silly name right?
That legacy c++ app I inherited had such a class in it. Today I finally got fed up with seeing that silly name and decided to rename it to something rather more meaningful. So I did a search through the source for an instance of the object; lo and behold, it's not used anywhere! Ok, so delete the files from the project workspace, recompile and voila! Well, one thing led to another and 2 hours later I've removed at least 20 unused classes. The release build of the app dropped from about 1.2 Meg to 950 K. Not bad.
The less experienced amongst you might be wondering why it's taken me 9 months to do this (today is my 9 month anniversary with the company). The more experienced already know .
There is more than 1 reason. The first reason is that until relatively recently this has been a 'new' app to me. If the release build of the binary comes out at over a meg that implies a fair sized app and a codebase which, whilst not enormous, certainly isn't trivial either. And only a fool goes in and starts condemning large lumps of code without taking a long and careful look.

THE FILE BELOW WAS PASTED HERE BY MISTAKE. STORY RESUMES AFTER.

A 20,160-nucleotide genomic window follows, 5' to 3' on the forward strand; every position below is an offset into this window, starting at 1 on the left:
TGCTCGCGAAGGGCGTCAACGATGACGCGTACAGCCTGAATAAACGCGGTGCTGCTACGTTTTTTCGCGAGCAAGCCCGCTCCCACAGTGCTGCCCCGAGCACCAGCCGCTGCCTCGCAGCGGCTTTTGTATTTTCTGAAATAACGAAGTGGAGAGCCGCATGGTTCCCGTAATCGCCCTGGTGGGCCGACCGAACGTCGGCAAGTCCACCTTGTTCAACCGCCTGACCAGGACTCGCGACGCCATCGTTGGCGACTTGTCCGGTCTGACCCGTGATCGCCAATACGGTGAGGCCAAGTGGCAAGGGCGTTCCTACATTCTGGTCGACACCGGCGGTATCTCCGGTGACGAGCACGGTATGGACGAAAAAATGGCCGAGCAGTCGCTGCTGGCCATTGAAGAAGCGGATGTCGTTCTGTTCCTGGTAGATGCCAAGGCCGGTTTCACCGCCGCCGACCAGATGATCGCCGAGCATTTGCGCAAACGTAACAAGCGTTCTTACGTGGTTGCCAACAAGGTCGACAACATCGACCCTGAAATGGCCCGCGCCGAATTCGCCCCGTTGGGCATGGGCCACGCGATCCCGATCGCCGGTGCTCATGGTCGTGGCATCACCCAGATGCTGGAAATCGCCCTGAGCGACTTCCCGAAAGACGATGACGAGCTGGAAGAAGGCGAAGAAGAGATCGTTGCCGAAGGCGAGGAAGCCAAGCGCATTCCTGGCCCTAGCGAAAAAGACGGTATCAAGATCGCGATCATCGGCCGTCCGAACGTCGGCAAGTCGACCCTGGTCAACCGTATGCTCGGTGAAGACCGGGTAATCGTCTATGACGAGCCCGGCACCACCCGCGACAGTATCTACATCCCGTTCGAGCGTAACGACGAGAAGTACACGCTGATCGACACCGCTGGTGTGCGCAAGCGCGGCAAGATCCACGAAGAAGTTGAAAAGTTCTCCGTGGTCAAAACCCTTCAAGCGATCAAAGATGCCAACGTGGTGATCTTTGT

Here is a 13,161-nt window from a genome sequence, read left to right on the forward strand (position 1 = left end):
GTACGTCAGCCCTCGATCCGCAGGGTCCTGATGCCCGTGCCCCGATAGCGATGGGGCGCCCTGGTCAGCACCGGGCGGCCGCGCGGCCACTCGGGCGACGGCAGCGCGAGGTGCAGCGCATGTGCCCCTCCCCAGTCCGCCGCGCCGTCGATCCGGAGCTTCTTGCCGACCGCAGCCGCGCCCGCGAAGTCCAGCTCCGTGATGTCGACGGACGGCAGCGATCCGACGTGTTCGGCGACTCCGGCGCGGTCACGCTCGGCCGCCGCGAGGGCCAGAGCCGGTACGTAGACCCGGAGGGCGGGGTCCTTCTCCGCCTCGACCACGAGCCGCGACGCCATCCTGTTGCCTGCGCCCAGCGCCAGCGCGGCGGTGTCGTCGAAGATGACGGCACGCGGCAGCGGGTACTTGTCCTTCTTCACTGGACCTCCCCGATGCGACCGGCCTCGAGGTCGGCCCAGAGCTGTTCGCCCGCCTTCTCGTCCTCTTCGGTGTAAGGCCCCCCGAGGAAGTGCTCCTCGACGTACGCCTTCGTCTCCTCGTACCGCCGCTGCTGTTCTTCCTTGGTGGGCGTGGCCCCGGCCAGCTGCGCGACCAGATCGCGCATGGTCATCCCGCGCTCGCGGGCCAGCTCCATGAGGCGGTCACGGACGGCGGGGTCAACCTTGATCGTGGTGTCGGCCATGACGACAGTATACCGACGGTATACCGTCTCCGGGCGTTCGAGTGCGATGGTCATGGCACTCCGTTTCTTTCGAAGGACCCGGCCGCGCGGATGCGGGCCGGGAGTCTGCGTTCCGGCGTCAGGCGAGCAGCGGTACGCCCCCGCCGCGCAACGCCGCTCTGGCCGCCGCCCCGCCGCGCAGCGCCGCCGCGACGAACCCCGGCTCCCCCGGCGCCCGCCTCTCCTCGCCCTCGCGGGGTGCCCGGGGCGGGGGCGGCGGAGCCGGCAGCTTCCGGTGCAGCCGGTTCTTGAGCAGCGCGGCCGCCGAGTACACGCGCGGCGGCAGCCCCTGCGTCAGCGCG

I've made no secret of the fact that I'm monumentally unimpressed with the code quality. On the other hand, it does work, however inefficiently. I'm not only maintaning the app, I'm adding new functionality as requested by our customer and I don't want to go in and break things just for the sake of making the code conform to MY ideas of how it should be written. I've got better things to do than arbitrarily replace X with Y just because I don't like X.
To put things into perspective; the part of the product I work on consists of 2 main executables. One is the user interface; the other is the runtime. The UI and the runtime communicate via out-of-proc COM. There are another dozen or so DLL's. All up it's probably about 600 source files and maybe half a million lines of code; most of it uncommented. This is one of the few bodies of code I've seen where a raw linecount really does approximate a true count of lines of code!